Daily Living Aboard Hokule'a
Elisa Yadao, crew member on the voyage from Rangiroa to Hawai'i in 1987
[Photo below: Cooking on an Open Deck at a Gas Stove in a Cooking Box]
"Once you go on the canoe, because it's so small, you try to make it like one family."--That is the sailing philosophy of Snake Ah Hee, a 16-year veteran crew member of the Hokule'a. For a dozen plus people to live happily and harmoniously in tight living quarters and over thousands of miles, he and other crew members know the right mental a nd emotional attitude is key.
Living space is tight--the deck is about 40 feet long and 10 feet wide, totaling 400 square feet.
Sleeping quarters (photo left) are even more cramped and less than comfortable. The sleeping compartments run the length of both sides of the deck and are covered with canvas. Individual spa ces measure about 6 feet in length and 3 feet across, usually with two crew members assigned to each space. One person sleeps while the other stands watch. Personal belongings are stowed here, with each crew member allowed one 48 quart cooler. Beds consist of a board placed over the coolers, covered by a sleeping pad.
Bathroom facilities, located on either side of the canoe, take things right down to basics. Going to the bathroom involves strapping a safety harness on, hooking the harness to a railing or safety line, and then relieving yourself overboard while standing or sitting on the running board on the outside of the hull. The flushing action depends on how fast the canoe is going. (Click here for a close-up of the flushing action.)
Bathing is done either forward or aft on the canoe. Forward, you sit in a net slung between the two canoe hulls. Aft, you bathe in an open compartment, pulling salt water up in a 5 gallon bucket. You use a special sea soap, which makes bathing in salt wat er actually refreshing.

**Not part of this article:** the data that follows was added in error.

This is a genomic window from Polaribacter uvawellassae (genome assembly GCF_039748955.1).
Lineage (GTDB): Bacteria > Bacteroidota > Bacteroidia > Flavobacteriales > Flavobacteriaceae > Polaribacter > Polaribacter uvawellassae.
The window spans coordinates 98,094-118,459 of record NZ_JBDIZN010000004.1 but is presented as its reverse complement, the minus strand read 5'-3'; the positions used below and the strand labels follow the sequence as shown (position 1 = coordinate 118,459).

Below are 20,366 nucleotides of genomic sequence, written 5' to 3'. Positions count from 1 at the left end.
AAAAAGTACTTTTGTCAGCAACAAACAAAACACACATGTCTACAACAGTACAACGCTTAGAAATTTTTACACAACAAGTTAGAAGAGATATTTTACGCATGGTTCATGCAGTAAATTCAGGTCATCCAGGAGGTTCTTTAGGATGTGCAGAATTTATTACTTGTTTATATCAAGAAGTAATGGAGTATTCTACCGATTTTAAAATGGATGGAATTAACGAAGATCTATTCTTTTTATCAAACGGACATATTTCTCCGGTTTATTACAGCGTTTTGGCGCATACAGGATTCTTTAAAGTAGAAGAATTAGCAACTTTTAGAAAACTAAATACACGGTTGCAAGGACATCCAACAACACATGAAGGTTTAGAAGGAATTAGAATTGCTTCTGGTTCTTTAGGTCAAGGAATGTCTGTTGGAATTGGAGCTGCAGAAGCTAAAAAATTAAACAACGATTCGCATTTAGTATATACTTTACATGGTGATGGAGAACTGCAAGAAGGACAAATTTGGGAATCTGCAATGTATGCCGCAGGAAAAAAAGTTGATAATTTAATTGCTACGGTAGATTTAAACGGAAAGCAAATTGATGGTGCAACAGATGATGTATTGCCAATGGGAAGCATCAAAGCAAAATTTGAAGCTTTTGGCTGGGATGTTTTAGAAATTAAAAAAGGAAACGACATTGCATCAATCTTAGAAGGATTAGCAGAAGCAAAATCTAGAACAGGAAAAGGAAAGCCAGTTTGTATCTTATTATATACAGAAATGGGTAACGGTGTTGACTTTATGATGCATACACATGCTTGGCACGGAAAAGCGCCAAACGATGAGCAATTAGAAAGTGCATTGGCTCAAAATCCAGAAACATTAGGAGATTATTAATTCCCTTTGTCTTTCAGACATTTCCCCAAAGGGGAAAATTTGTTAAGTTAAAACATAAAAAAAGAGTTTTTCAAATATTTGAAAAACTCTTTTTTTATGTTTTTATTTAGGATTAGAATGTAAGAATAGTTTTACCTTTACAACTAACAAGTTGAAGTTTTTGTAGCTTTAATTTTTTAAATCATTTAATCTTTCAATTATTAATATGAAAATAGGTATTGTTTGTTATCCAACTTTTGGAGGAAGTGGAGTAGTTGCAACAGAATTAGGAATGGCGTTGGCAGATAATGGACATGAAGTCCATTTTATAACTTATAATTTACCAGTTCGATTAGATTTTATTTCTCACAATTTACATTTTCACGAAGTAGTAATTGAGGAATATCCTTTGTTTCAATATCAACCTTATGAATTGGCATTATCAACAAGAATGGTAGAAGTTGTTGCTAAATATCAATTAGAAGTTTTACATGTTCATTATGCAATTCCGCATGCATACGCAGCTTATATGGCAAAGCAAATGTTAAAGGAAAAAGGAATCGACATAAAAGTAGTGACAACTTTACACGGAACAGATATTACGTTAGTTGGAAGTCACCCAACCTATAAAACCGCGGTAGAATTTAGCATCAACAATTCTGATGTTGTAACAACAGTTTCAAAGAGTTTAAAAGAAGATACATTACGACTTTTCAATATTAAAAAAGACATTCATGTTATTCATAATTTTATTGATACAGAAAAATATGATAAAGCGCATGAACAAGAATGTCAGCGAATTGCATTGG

Because the canoe is so small, privacy is limited at best, but all crew members respect the needs of others. Generally, when someone is bathing or going to the bathroom, the rest of the crew moves away out of courtesy. When women are sailing, certain acco mmodations are made, such as hanging a curtain over the aft bathing area.
Cooking is done in the center of the canoe. The galley, or kitchen, is a two burner propane gas stove housed in a metal box. By necessity, most of the food on board comes out of a box or can, supplemented by whatever fresh fish the crew can catch. Each vo yage has a designated fisherman, who puts his trolling lines out off the back of the canoe every morning.
On long trips, food is much more than a source of nutrition and sustenance. Mealtime is one of the few times during the day that the entire crew is together on deck. On long monotonous days, meals are a highlight. When the weather is cold and rainy, a hot meal can do wonders for morale.
The canoe carries bottled fresh water for cooking and drinking. On an estimated 30 day voyage the canoe will carry enough water for 40 days at sea. If water supplies become too low, the captain can order that water be rationed. Crew members also store rai n water for cooking and bathing.
It takes a lot of work to sail Hokule'a and everyone is assigned a job. Crew members are divided into watches, teams of people who work specific shifts. On the normal three-team watch system, each person works a four hour shift twice a day, with eight hou rs off in between. If you are on the 2 to 6 watch, you'll work from 2 to 6 in the morning and the again from 2 to 6 in the afternoon. In bad weather, the crew may go to a two-team watch system.
The watch on duty is responsible for maintaining the canoe, working the steering paddles, handling the sails and keeping water out of the compartments. At the start of watch the crew runs through a safety checklist to ensure that Hokule'a is in optimum sa iling condition. Each watch has a captain responsible for supervising the others on his or her team.
When crew members are off watch, they rest, read, write in their journals, wash laundry, make music or simply relax and enjoy being out at sea. Time can pass slowly although this is the exception rather than the rule. Being away from home for extended per iods of time, the crew does experience ups and downs and homesickness is not uncommon, especially for the new crew members. Older crew members have the responsibility to make sure that everyone gets through these low points.